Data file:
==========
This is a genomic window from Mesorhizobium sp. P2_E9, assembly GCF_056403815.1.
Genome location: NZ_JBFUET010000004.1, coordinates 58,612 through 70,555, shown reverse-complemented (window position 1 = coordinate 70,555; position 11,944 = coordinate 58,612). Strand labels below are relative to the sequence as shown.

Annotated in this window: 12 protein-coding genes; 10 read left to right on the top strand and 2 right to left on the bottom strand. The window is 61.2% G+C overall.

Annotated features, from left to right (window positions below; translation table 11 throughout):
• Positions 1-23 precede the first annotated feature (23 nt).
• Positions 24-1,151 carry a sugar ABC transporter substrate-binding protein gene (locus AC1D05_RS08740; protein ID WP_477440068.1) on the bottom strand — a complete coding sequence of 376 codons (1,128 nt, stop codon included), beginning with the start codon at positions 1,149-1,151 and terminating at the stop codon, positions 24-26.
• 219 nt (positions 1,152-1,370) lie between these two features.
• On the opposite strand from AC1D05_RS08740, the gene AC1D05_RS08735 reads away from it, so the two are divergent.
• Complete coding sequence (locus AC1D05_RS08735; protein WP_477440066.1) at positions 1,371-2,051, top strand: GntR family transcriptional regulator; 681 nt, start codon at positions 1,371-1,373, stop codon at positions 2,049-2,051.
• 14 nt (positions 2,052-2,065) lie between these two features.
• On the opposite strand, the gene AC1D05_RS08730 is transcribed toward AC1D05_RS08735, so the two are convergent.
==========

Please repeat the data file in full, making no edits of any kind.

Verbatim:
This is a genomic window from Mesorhizobium sp. P2_E9, assembly GCF_056403815.1.
Genome location: NZ_JBFUET010000004.1, coordinates 58,612 through 70,555, shown reverse-complemented (window position 1 = coordinate 70,555; position 11,944 = coordinate 58,612). Strand labels below are relative to the sequence as shown.

Annotated in this window: 12 protein-coding genes; 10 read left to right on the top strand and 2 right to left on the bottom strand. The window is 61.2% G+C overall.

Annotated features, from left to right (window positions below; translation table 11 throughout):
• Positions 1-23 precede the first annotated feature (23 nt).
• Positions 24-1,151 carry a sugar ABC transporter substrate-binding protein gene (locus AC1D05_RS08740; protein ID WP_477440068.1) on the bottom strand — a complete coding sequence of 376 codons (1,128 nt, stop codon included), beginning with the start codon at positions 1,149-1,151 and terminating at the stop codon, positions 24-26.
• 219 nt (positions 1,152-1,370) lie between these two features.
• On the opposite strand from AC1D05_RS08740, the gene AC1D05_RS08735 reads away from it, so the two are divergent.
• Complete coding sequence (locus AC1D05_RS08735; protein WP_477440066.1) at positions 1,371-2,051, top strand: GntR family transcriptional regulator; 681 nt, start codon at positions 1,371-1,373, stop codon at positions 2,049-2,051.
• 14 nt (positions 2,052-2,065) lie between these two features.
• On the opposite strand, the gene AC1D05_RS08730 is transcribed toward AC1D05_RS08735, so the two are convergent.